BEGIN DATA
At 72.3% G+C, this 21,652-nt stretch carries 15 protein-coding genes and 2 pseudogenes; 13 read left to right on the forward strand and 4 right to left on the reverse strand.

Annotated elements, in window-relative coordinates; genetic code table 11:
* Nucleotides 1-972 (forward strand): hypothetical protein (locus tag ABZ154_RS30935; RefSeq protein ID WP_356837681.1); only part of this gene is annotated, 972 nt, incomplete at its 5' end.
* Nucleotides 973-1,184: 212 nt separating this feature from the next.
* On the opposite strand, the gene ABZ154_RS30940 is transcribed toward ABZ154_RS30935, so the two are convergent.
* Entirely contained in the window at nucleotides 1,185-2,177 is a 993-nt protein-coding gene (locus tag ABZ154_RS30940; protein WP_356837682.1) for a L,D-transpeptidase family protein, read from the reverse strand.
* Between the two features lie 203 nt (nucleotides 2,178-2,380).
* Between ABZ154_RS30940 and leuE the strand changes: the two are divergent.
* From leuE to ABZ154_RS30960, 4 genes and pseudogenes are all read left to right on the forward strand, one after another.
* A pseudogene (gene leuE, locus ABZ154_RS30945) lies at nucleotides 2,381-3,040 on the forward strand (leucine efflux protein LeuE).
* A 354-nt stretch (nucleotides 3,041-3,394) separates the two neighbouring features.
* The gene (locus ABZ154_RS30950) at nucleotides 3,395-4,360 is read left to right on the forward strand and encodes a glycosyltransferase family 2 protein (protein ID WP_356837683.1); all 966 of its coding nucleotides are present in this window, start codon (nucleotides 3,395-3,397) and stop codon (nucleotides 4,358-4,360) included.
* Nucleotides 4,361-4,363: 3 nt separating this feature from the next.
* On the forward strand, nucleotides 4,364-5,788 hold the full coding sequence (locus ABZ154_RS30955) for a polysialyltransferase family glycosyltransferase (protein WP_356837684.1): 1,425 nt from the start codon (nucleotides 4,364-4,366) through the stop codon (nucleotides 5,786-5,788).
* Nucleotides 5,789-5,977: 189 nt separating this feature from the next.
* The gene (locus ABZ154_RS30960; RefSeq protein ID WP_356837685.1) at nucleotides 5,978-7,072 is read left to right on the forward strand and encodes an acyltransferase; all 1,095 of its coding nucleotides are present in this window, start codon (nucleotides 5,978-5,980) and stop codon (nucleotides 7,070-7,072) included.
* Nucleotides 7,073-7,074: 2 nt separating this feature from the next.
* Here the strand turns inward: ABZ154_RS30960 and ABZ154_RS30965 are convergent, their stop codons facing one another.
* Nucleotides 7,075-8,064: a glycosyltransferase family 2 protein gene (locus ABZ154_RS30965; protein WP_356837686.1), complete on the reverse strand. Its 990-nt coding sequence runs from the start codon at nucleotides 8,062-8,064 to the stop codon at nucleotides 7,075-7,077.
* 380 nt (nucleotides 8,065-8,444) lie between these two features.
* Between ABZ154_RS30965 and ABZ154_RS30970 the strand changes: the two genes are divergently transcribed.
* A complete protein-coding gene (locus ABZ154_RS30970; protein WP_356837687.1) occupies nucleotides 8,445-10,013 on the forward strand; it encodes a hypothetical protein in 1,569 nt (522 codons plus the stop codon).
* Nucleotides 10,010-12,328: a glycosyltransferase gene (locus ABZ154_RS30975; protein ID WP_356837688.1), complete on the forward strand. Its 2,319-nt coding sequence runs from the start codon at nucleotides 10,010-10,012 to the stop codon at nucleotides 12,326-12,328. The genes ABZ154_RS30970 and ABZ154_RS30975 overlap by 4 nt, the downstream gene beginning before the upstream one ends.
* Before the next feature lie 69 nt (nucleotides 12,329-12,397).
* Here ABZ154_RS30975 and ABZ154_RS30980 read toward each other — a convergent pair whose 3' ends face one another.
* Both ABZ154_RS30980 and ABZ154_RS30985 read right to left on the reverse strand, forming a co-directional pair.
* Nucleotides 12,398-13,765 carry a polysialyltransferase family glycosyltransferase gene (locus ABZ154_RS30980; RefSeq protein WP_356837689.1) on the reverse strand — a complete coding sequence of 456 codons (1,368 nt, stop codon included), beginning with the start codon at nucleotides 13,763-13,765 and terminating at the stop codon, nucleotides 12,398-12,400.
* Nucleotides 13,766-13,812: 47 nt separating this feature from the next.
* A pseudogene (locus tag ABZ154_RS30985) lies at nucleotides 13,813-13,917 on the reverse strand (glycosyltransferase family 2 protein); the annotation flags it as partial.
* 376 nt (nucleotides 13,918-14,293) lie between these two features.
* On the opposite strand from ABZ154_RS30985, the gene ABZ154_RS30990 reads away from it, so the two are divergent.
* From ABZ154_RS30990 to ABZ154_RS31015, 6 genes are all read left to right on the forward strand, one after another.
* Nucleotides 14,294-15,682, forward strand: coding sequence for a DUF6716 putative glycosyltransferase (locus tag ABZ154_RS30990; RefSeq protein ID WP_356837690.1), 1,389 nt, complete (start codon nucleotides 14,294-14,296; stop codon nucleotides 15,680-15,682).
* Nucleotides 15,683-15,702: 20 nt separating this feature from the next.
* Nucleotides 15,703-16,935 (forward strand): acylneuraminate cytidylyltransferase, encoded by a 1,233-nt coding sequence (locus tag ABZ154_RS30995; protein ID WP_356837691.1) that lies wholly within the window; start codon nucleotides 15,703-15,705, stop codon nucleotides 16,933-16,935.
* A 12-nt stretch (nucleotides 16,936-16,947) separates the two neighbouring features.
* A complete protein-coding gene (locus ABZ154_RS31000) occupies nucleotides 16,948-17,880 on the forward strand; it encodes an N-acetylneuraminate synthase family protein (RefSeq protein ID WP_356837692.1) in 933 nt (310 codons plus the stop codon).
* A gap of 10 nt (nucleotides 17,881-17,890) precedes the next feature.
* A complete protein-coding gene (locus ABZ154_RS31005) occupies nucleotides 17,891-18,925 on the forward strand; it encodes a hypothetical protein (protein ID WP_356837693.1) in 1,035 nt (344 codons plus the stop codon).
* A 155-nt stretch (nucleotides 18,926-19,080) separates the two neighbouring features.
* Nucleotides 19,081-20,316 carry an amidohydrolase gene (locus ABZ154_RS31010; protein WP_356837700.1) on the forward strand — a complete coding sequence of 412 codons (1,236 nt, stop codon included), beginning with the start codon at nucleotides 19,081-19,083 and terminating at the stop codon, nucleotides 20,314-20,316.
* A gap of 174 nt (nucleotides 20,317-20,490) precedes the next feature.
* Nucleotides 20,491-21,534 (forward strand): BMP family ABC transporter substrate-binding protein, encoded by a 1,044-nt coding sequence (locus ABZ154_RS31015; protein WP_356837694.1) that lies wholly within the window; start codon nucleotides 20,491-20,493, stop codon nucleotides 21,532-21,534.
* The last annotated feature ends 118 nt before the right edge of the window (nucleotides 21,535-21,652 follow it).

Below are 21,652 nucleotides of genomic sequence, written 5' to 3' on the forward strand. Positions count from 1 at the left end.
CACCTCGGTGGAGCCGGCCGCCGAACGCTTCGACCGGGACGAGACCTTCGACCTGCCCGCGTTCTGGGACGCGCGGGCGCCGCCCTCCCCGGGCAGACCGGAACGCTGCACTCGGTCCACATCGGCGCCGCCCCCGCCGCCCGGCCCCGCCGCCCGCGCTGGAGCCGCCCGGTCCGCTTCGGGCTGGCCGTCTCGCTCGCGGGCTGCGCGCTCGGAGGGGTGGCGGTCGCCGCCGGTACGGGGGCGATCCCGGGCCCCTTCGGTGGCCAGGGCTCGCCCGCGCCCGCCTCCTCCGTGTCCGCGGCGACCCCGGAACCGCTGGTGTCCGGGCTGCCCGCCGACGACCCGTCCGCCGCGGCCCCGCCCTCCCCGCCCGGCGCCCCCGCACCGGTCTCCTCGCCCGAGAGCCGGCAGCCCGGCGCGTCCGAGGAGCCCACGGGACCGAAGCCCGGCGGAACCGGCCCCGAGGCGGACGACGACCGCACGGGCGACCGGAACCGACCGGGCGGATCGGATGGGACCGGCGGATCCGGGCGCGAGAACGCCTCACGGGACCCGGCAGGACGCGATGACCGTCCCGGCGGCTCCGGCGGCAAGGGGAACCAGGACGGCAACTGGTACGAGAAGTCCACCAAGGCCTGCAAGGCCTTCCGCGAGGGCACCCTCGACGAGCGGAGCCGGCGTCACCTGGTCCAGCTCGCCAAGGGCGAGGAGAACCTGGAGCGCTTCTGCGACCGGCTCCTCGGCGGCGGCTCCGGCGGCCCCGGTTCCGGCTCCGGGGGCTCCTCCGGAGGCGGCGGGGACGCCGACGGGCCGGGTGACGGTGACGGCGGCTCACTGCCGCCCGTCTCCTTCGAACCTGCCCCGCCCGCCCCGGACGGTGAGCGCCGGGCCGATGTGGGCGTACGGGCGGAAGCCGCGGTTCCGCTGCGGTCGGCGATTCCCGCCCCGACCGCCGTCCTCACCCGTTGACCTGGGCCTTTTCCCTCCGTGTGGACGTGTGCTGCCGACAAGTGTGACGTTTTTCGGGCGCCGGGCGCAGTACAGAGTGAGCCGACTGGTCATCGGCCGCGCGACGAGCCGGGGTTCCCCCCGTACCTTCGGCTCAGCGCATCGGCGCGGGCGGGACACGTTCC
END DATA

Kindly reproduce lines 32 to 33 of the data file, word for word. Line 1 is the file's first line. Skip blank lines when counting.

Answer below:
* From ABZ154_RS30990 to ABZ154_RS31015, 6 genes are all read left to right on the forward strand, one after another.
* Nucleotides 14,294-15,682, forward strand: coding sequence for a DUF6716 putative glycosyltransferase (locus tag ABZ154_RS30990; RefSeq protein ID WP_356837690.1), 1,389 nt, complete (start codon nucleotides 14,294-14,296; stop codon nucleotides 15,680-15,682).